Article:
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2022/2023  KAN-CSOLO1019U  Organizations and Society

English Title
Organizations and Society

Course information

Language English
Course ECTS 7.5 ECTS
Type Mandatory
Level Full Degree Master
Duration One Quarter
Start time of the course Spring, Third Quarter
Timetable Course schedule will be posted at calendar.cbs.dk
Study board
Study Board for MSc in Economics and Business Administration
Course coordinator
  • Jasper Hotho - Department of Management, Society and Communication (MSC)
Main academic disciplines
  • CSR and sustainability
  • Organisation
Teaching methods
  • Face-to-face teaching
Last updated on 27/01/2023

Relevant links

Learning objectives
  • Identify and evaluate different theories of CSR
  • Account for the development of CSR with reference to institutional and organization theory
  • Assess different actor perspectives on CSR
  • Critically reflect on how organizations address tensions in motivations for CSR and between these and wider business objectives
  • Be able to integrate their knowledge of organizations and CSR, ethical theory, institutional theory and business strategy in particular organizations and society contexts
Organizations and Society:
Exam ECTS 7.5
Examination form Home assignment - written product
Individual or group exam Individual exam
Size of written product Max. 10 pages
Assignment type Essay
Duration Written product to be submitted on specified date and time.
Grading scale 7-point grading scale
Examiner(s) One internal examiner
Exam period Spring
Make-up exam/re-exam
Same examination form as the ordinary exam
Course content, structure and pedagogical approach

This course focuses on organizations and society, through the lens of corporate social responsibility (CSR).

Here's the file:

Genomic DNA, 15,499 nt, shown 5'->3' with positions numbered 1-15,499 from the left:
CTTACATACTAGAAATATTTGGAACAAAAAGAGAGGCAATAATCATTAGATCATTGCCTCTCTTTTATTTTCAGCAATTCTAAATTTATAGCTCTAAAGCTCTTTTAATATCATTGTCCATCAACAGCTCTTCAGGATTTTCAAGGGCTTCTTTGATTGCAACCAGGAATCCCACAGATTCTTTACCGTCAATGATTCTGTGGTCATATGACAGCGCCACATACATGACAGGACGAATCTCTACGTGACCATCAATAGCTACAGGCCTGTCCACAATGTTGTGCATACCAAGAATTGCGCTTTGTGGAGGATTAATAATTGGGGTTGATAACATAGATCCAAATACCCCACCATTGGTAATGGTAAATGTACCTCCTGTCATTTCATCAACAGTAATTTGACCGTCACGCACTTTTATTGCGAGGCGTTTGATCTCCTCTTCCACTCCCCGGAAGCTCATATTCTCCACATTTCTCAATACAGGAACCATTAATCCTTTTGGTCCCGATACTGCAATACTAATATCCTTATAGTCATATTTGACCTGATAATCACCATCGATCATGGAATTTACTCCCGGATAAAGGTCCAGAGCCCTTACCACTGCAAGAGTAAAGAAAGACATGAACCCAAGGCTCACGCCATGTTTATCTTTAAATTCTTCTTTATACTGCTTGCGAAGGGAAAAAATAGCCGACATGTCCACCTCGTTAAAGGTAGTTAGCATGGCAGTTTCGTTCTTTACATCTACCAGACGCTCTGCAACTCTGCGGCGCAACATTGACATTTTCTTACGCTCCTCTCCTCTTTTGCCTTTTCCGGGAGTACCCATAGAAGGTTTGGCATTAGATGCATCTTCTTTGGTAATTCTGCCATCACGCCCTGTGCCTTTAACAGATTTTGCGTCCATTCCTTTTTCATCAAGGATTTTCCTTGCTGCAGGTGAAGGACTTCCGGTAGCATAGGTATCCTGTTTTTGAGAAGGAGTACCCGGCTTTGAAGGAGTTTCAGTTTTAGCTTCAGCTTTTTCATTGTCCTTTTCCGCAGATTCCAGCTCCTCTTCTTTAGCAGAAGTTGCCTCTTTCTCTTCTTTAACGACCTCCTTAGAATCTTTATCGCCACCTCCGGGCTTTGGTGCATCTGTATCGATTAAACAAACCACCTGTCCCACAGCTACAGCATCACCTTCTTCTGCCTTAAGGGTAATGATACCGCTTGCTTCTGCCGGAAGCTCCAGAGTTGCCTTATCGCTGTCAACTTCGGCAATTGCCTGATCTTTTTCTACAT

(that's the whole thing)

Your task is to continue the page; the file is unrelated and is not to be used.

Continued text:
The course opens with the framing of CSR, opening with an introduction to the concept of CSR and some core criticisms.  This includes consideration of the institutional foundations of CSR; the roles of business, society and government in the framing of CSR; and ethical, strategic, stakeholder and political approaches to CSR. 


New institutions of CSR are investigated, particularly new forms of organization (MSIs, standards, partnerships) and new practices (transparency and reporting).


Specific CSR issues are addressed in the light of this framing, and company case study will be used to provide a clear practitioner persepctive.


The course assignment will enable students to investigate CSR in the context of their chosen organization, particularly to identify the roles and interactions of ethics, strategy, stakeholder management, and political positioning.  


Description of the teaching methods
Lectures consist of different balances of formal presentation of material, class discussion and group work (including peer feedback).

Students will review course literature and on-line materials (e.g. videos of lectures and ‘positioning presentations’ concerning CSR issues, modes and rationales; CSR policies and approaches of specific organizations). This will inform class discussion and group work.

A company case study will be introduced and co-facilitated by a company representative.

Another short practitioner presentation will be made.
Lectures (including class discussion and group work; guest presentations)
Feedback during the teaching period
Each lecture opens with the opportunity for students to ask questions about their understanding of previous topics.

Usually the class is given short group-work exercises on topics related to the assignment. Feedback is provided on this.

Students are invited to discuss with me their choice of assignment, in person or by Email. Where students raise questions about the assignment relevant to the whole class, the question (anonymized) and my feedback are posted on CANVAS.